May I Take Your Order? How to Free Up Your Service Desk by Adding Service Requests to its Menu
"Good morning, this is Jane Doe of the XYZ Service Desk. How may I help you?"
Countless Service Desks across the nation and around the world repeat a similar greeting every minute of every day, and then they begin a scripted routine of logging the Incident, categorizing it, diagnosing it, restoring service, and closing the Incident. Many Service Desks streamline at least part of this routine by creating self-service sites that allow Users to enter Incidents themselves and perhaps access a knowledgebase to do some self-diagnosis and recovery.

What if the Incident is not an Incident?

Consider an imaginary call to the Service Desk. A user reports that his jobs print to the wrong printer. Upon investigation, the Service Desk determines that a recent organizational change moved the printer normally used by the caller to another part of the building. The user's office did not move, and he must walk to the printer's new site to collect his print jobs. The Service Desk notifies its second-level support team, who activates the user on a printer convenient to his existing location.

Although the Service Desk may have treated the above scenario as an Incident, no part of the infrastructure actually failed. It was, plain and simple, a Service Request. It can be argued that a more robust plan for the office move would have included this Request in its preparation checklist, but it always was a Service Request.

ITIL has long described the Service Desk as a Single Point of Contact between IT and the User. As one of the key functions in the Service Operation phase, the Service Desk extends its service approach to encompass Service Requests as well.

Building Request Models.

How does adding more responsibilities to the Service Desk free up staff? The answer is really quite simple, and lies in the adoption of the Request Fulfillment process. Unlike Requests for Change (RFCs), which require assessments along with possible infrastructure changes and requisite funding, Service Requests address small changes. Service Requests are typically low risk, low cost, and frequently occur.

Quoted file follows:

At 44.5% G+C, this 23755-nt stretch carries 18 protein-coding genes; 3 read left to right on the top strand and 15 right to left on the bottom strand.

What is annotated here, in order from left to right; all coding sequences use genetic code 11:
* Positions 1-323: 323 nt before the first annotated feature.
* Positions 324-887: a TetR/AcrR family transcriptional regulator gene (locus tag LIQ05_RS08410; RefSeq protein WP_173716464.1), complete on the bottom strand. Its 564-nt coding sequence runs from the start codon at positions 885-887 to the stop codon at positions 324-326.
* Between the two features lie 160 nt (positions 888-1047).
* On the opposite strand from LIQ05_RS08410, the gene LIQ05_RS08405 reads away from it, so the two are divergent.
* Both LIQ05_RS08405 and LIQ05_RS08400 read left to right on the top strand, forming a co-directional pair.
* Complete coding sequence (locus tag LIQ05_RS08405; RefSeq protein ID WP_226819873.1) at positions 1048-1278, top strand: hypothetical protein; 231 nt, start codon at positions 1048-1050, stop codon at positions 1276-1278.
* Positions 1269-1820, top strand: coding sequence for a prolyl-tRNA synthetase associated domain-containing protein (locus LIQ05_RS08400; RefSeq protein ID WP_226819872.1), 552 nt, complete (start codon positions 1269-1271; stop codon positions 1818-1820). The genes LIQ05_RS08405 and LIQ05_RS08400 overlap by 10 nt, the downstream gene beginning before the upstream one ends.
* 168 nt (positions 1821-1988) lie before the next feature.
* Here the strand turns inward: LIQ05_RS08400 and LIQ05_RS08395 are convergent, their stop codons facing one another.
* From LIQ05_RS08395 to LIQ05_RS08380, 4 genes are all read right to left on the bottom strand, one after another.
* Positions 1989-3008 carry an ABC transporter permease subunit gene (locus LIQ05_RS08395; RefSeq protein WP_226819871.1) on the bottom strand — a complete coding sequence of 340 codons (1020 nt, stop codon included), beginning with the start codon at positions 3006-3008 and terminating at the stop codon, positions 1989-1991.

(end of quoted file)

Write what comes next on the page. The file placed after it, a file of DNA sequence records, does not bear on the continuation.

The difference is that Incidents are largely unplanned events, while Service Requests can - and should – be planned in advance with the aid of a Request Model.

Fig. 1 - Service Operation Process Model

The beauty of a Request Model is that it systematizes requests that are performed frequently, shifting the emphasis of your valuable Service Desk staff from a "one-off" Incident Management mode to an efficient Request Fulfillment management mode. This results in a more efficient Service Desk because it now has a 'script' to follow for Requests as well as Incidents.

Follow these steps to build a Request Model.

  1. Identify the Request. Typical request types are reconfiguring printer assignments, adding user workstations, user moves, adding printers, etc. Don't forget changes in access via the Access Management process!
  2. Identify Responsibilities. You will need to identify who has the responsibility for authorizing the fulfillment of a request. This also includes any funding for the request. For example, a department manager may be authorized to add a new employee, and that authorization can also ‘flow through’ to the Request Fulfillment model to provision the workstation for the new employee. Similarly, a department manager may need to authorize an employee request to purchase a new printer.
  3. Identify the Steps to Fulfill the Request. Frequently many different IT and business departments participate in fulfilling a request. For example, adding a new printer may require participation by Purchasing (place order with vendor), Network Support (add and configure network connection), Desktop Support (configure printer and User’s workstation), Application Support (configure printer into the Application), Maintenance Vendor (add printer to maintenance contract), Supply Department (stock appropriate printer cartridges), Training (if the printer is a new model), etc. A workflow system, such as used by many Service Desks, is an ideal application to document and track these steps.
  4. Identify Timescales to Fulfill the Request. Identify how long each step should take and what notice the Service Desk will receive upon completion of the step - or if the step cannot be fulfilled as scheduled.
  5. Identify Escalation Procedures. Although this is a Service Request and not an Incident, there is still the possibility that a Request will not proceed as planned. Escalation procedures establish a channel of communication for Service Requests that fall outside of the normal workflow.
  6. Establish Documentation Requirements. This includes adding changes to the Configuration Management System, submitting invoices for payment, adding hardware to maintenance contracts, etc.
  7. Validate and Close the Request. As with an Incident, it is necessary to include steps to validate the fulfillment of the Request and to formally close it in the Request Fulfillment system.


Building Request Models helps make your Service Desk more efficient in two ways. First, it establishes a standard set of steps and procedures for frequently occurring standard requests. Second, it establishes a procedure to seamlessly deal with an Incident that really turns out to be a Service Request. Finally, the efficient and effective processing of Service Requests can provide yet another feather in the Service Desk’s User Satisfaction hat.

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